The Dam Busters
Posted by N44 on June 28, 2021, 17:48:24
Nineteen Lancaster bombers of the famous 617 Squadron were led by 24 year old Wing Commander Gibson. Without a doubt,if it wasn't for Guy Gibson’s coolness and gallantry in staying over the target areas, and controlling each bomber’s attack, the operation would not have been as successful as it was. Of the 19 bombers engaged in the sortie, only eleven returned. For this latest operation, Guy Gibson was awarded the Victoria Cross. He was now one of the most decorated heroes of the war.There is little to tell of his last flight. He took off in a Mosquito to act as he master bomber and guide on a raid on a factory target in Germany. When the raid was over, the other pilots heard Gibson’s voice on the R/T saying “O.K. chaps, that’s fine, now beat it home!” But Gibson never reached England. His plane crashed in a sugar-beet field near the town of Steenbergen, in Holland, close to the Belgian border. His broken body, and that of his navigator, J.B.Warwick, were recovered and interred in Steenbergen cemetery. A Roman Catholic priest and a Protestant minister conducted the graveside burial service; a wooden cross was placed on each grave. Later, the Imperial War Graves Commission put up two headstones. |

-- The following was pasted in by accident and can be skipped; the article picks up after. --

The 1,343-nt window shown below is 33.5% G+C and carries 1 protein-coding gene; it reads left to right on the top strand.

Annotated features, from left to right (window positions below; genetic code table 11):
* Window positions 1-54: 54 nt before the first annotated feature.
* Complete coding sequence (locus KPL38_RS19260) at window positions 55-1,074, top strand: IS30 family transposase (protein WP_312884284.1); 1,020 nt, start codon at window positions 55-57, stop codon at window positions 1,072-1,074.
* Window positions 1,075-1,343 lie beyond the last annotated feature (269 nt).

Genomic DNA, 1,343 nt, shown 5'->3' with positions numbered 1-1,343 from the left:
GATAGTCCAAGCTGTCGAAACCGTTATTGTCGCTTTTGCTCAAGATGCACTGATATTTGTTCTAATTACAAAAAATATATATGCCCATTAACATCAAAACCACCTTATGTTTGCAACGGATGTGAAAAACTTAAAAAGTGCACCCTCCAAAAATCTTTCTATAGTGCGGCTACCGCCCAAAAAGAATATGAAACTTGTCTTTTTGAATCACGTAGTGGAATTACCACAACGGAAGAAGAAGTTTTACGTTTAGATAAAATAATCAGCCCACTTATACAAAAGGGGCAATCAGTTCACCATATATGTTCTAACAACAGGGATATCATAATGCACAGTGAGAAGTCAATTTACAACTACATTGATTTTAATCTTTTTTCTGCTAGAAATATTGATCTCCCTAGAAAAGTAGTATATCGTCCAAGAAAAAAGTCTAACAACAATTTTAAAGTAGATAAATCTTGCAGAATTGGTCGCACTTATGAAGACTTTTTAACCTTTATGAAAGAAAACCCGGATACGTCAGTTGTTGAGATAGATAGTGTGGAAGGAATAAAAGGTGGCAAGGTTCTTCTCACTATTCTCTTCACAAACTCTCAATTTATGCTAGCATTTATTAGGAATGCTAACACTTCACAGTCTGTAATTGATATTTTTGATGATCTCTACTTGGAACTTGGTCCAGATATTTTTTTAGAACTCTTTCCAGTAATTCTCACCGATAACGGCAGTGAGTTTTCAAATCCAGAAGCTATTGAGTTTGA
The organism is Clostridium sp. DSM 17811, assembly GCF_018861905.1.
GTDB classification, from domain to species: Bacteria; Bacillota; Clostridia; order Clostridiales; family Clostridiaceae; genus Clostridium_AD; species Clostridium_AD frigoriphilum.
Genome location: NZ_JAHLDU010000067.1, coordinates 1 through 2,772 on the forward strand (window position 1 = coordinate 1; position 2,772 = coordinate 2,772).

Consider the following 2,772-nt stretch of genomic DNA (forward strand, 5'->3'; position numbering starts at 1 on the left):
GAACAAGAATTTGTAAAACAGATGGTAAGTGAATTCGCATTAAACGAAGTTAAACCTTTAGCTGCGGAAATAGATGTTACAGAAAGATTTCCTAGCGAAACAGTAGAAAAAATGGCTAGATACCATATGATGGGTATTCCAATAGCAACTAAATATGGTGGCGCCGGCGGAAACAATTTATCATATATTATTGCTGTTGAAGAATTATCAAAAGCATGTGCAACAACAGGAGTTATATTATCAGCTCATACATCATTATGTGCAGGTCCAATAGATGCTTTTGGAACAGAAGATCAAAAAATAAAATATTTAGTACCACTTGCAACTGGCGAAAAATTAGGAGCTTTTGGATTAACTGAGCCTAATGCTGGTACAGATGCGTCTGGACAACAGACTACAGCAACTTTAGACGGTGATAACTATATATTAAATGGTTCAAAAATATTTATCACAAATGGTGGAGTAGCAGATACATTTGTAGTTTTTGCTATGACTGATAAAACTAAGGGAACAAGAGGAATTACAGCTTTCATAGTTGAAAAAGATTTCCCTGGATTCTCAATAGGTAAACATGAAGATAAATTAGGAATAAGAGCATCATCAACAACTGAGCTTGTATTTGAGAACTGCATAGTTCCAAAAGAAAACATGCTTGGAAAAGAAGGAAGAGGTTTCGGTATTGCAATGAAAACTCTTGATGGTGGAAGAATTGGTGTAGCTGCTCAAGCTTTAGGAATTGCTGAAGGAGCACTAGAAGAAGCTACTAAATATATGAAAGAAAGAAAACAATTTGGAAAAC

An eye-witness called Joseph Israelsster saw the bomber crash that night . At the time, he was sixteen years of age, and on seeing the burst of flame, and hearing the explosion from the crash, he cycled to the scene of the disaster. Among the charred remains of the aircraft, they recovered two bodies. The only identification of the pilot was a sock on one of his feet reach marked “Guy Gibson.”
Because Holland was under German occupation, the rule was that enemy bodies were to be buried in the nearest cemetery, and it was not until the war was over that the local inhabitants learned the real identities of the two airmen they had buried.
It was asked why they were not interred in the British War Graves cemetery in Holland, but Guy’s father, and the local people expressed a wish that the two bodies should not be disturbed and left to lie near where they had died.Guy was just 26 years of age. How sad
From the wreckage young Mr. Israelsster gathered some pieces of twisted metal, from which he made a signet ring as a precious memento of that sad day.
On September 19th 1974, just 30 years after Guy Gibson’s death, a memorial service was held at Steenbergen, and a plaque was unveiled by Air Marshal Sir Harold Martin, better known as “Micky Martin,” who piloted one of the aircraft in the front section to attack the Dams, together with Guy Gibson. At the conclusion of the service, the only remaining airworthy Lancaster of the R.A.F, flew past in salute.
On that same date, a Battle of Britain Commemorative Service was held in Porthleven, followed by a wreath-laying ceremony at the War Memorial on the hillside overlooking the harbour, and Guy’s boyhood home.
A street named ‘Gibson Way’ in the village, is planted with trees in memory of young Guy, who died in the prime of life.”